Mounting a Weather Vane Atop Your House Mounting a Weather Vane Atop Your House
A weather vane, while being entirely functional for determining wind direction, is also used as an ornamental fixture. From traditional arrow styles to customized weather vanes, there is almost no limit as to available styles. Weather vanes are typically made from rustproof metals such as brass, stainless steel or copper. Copper weather vanes are especially attractive and have become the standard for ornamental use.
There are several ways to mount a weather vane. Each requires a modest amount of work that can be done in an afternoon. Your weather vane should be mounted at the highest point of your roof. If your house has a cupola, that is an ideal location for the weather vane. If not, the ridge of the roof will work well.
Step 1: Assemble your Weather Vane
A traditional weather vane will have a brass rod approximately 28 inches long, a large and a small copper globe, a brass collar with set screws, a directional with set screws, a spinning ornament and a stainless steel inner rod and ball bearing. The ornament is affixed to the stainless steel rod, which sits inside of the brass rod, and is able to spin. The directional should not spin but point towards the north. Use your screwdriver to tighten the set screws and assemble the entire weather vane.
Step 2: Drill into Head Block or Ridgepole
Go into your attic and find the ridgepole--the horizontal beam that runs the length of the roof’s ridge. This is the beam into which you will need to drill to mount the brass rod. On the roof, with your power drill, drill a vertical hole directly into the ridge point of the roof. Make sure the drill bit is no larger than the brass rod. If you are uncertain about the fit, make a test drill into a spare piece of wood to see how the rod will fit. You should insert about 8 to 9 inches of the 28-inch rod into the ridgepole.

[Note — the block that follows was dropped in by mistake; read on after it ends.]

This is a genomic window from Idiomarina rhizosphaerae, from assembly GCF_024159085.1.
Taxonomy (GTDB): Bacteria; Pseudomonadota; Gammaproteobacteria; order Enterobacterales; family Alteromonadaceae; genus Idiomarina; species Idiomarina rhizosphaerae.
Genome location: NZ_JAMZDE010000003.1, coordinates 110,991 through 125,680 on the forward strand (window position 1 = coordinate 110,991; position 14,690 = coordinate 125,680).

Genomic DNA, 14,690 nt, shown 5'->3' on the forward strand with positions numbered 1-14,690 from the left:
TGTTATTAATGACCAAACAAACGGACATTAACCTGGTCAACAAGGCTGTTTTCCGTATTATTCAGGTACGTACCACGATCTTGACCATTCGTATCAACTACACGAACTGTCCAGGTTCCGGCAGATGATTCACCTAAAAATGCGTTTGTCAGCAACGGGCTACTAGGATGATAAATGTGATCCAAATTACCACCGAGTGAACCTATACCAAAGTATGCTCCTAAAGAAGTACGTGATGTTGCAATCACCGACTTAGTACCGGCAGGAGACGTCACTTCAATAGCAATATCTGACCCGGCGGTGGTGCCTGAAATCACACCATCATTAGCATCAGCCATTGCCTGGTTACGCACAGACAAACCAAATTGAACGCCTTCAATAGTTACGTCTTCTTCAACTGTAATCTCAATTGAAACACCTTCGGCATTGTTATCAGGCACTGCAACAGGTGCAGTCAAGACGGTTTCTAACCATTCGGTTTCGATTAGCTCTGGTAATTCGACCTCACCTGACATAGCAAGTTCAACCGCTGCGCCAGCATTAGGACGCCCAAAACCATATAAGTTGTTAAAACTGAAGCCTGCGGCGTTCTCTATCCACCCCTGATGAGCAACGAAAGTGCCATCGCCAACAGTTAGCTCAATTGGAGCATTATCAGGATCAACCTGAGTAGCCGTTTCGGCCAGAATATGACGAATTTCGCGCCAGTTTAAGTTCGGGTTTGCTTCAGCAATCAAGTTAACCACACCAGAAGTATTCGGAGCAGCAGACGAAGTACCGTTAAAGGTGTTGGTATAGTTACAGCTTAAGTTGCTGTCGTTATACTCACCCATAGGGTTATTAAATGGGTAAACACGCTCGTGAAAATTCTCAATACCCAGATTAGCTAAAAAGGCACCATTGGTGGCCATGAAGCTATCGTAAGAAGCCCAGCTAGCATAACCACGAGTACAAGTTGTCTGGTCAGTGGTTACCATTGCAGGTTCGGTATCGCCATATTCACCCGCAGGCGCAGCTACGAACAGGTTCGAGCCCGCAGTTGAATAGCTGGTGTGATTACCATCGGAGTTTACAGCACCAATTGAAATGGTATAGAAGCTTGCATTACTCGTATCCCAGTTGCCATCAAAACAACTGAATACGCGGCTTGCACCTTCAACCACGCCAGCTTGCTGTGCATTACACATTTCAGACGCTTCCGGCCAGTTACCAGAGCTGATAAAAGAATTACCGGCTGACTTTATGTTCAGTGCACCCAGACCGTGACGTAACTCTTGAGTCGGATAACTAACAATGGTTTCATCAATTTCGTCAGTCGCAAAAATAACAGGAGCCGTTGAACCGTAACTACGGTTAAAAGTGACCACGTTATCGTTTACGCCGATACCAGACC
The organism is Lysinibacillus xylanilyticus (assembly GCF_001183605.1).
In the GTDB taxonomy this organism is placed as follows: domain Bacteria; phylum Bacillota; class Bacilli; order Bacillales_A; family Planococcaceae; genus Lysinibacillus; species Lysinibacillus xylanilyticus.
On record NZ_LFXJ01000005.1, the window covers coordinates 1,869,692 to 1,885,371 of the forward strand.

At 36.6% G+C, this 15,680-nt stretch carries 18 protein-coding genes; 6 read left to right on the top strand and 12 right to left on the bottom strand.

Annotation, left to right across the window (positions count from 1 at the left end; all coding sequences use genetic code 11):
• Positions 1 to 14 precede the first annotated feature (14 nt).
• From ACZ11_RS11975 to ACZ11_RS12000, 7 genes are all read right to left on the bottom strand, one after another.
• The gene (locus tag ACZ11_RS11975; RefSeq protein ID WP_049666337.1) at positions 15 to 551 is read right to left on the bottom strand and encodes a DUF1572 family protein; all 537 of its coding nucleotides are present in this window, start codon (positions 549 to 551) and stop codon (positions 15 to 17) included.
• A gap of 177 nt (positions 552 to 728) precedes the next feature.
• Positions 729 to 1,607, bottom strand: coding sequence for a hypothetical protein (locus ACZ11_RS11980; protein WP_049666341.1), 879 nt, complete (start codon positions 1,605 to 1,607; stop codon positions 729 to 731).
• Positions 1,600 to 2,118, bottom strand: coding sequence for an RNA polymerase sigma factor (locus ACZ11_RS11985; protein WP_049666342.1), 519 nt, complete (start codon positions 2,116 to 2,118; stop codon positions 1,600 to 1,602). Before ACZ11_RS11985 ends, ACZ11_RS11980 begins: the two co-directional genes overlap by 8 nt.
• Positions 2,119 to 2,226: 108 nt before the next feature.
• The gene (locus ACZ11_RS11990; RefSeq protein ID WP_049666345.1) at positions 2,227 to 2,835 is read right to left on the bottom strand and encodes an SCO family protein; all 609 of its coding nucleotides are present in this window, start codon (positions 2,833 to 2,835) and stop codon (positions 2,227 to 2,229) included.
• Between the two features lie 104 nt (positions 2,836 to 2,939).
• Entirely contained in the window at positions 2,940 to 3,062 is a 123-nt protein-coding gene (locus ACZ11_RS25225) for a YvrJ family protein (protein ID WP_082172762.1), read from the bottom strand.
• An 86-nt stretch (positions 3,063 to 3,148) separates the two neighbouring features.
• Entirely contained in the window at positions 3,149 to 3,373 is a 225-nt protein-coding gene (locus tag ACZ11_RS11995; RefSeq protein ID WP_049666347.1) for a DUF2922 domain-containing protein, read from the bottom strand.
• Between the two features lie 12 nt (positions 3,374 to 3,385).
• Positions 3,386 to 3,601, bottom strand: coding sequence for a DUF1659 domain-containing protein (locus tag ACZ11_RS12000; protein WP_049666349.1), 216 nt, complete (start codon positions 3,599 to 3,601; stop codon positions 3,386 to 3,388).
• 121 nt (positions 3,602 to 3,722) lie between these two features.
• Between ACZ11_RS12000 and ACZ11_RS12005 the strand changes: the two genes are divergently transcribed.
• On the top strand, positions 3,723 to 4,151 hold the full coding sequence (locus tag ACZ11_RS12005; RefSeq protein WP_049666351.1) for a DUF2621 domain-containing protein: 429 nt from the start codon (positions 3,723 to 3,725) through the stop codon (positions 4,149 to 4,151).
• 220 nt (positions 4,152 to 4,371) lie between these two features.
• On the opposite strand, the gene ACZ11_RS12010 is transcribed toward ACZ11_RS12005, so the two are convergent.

Step 3: Insert Weather Vane
Once the right size hole has been drilled, insert the weather vane into it. The weather vane should not wobble, and it should stand perfectly straight. Make sure the brass rod is inserted as far as it can go into the ridgepole. Double check that the set screws on the weather vane are all tight, that the directional points north and that the ornamental spins freely.
Step 4: Seal the Roof Anew
Load your caulking gun with the waterproof caulk and apply a solid bead around the brass rod where it comes out of the roof. This area will be exposed to the elements, so you don’t want any leakage. Make sure the hole you drilled is entirely sealed off from rain and snow. The caulk will also help secure the weather vane.
Mounting a weather vane should not take you much time. This mounting method described is only one method of installing a weather vane. Others involve metal capping of the area around the ornament so you should look into the various options and find the right one for you.